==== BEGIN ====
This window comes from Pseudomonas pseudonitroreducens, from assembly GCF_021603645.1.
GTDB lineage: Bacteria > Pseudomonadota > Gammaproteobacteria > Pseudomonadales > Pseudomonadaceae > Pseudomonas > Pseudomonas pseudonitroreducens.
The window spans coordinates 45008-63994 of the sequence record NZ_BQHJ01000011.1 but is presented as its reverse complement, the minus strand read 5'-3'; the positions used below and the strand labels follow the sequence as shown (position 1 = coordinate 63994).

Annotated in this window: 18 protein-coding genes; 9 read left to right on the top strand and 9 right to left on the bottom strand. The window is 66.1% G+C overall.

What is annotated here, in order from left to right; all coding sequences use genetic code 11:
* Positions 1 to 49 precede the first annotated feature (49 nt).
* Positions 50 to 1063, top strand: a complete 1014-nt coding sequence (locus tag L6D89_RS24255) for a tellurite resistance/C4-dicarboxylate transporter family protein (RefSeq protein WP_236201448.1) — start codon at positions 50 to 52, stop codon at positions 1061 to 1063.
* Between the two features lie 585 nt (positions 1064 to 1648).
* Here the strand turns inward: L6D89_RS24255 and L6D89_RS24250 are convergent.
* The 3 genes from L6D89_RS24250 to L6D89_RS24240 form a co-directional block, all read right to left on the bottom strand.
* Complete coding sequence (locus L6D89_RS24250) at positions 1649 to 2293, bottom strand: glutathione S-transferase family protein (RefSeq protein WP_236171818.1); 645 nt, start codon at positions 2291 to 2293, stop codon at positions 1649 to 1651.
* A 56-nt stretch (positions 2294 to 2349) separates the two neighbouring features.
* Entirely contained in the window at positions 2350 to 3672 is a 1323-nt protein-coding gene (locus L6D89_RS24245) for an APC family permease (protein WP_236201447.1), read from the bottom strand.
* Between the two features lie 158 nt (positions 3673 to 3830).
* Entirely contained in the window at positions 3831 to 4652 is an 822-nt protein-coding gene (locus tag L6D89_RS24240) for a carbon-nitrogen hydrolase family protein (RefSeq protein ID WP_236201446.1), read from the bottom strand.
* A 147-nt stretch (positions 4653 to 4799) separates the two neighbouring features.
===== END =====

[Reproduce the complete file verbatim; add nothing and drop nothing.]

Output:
This window comes from Pseudomonas pseudonitroreducens, from assembly GCF_021603645.1.
GTDB lineage: Bacteria > Pseudomonadota > Gammaproteobacteria > Pseudomonadales > Pseudomonadaceae > Pseudomonas > Pseudomonas pseudonitroreducens.
The window spans coordinates 45008-63994 of the sequence record NZ_BQHJ01000011.1 but is presented as its reverse complement, the minus strand read 5'-3'; the positions used below and the strand labels follow the sequence as shown (position 1 = coordinate 63994).

Annotated in this window: 18 protein-coding genes; 9 read left to right on the top strand and 9 right to left on the bottom strand. The window is 66.1% G+C overall.

What is annotated here, in order from left to right; all coding sequences use genetic code 11:
* Positions 1 to 49 precede the first annotated feature (49 nt).
* Positions 50 to 1063, top strand: a complete 1014-nt coding sequence (locus tag L6D89_RS24255) for a tellurite resistance/C4-dicarboxylate transporter family protein (RefSeq protein WP_236201448.1) — start codon at positions 50 to 52, stop codon at positions 1061 to 1063.
* Between the two features lie 585 nt (positions 1064 to 1648).
* Here the strand turns inward: L6D89_RS24255 and L6D89_RS24250 are convergent.
* The 3 genes from L6D89_RS24250 to L6D89_RS24240 form a co-directional block, all read right to left on the bottom strand.
* Complete coding sequence (locus L6D89_RS24250) at positions 1649 to 2293, bottom strand: glutathione S-transferase family protein (RefSeq protein WP_236171818.1); 645 nt, start codon at positions 2291 to 2293, stop codon at positions 1649 to 1651.
* A 56-nt stretch (positions 2294 to 2349) separates the two neighbouring features.
* Entirely contained in the window at positions 2350 to 3672 is a 1323-nt protein-coding gene (locus L6D89_RS24245) for an APC family permease (protein WP_236201447.1), read from the bottom strand.
* Between the two features lie 158 nt (positions 3673 to 3830).
* Entirely contained in the window at positions 3831 to 4652 is an 822-nt protein-coding gene (locus tag L6D89_RS24240) for a carbon-nitrogen hydrolase family protein (RefSeq protein ID WP_236201446.1), read from the bottom strand.
* A 147-nt stretch (positions 4653 to 4799) separates the two neighbouring features.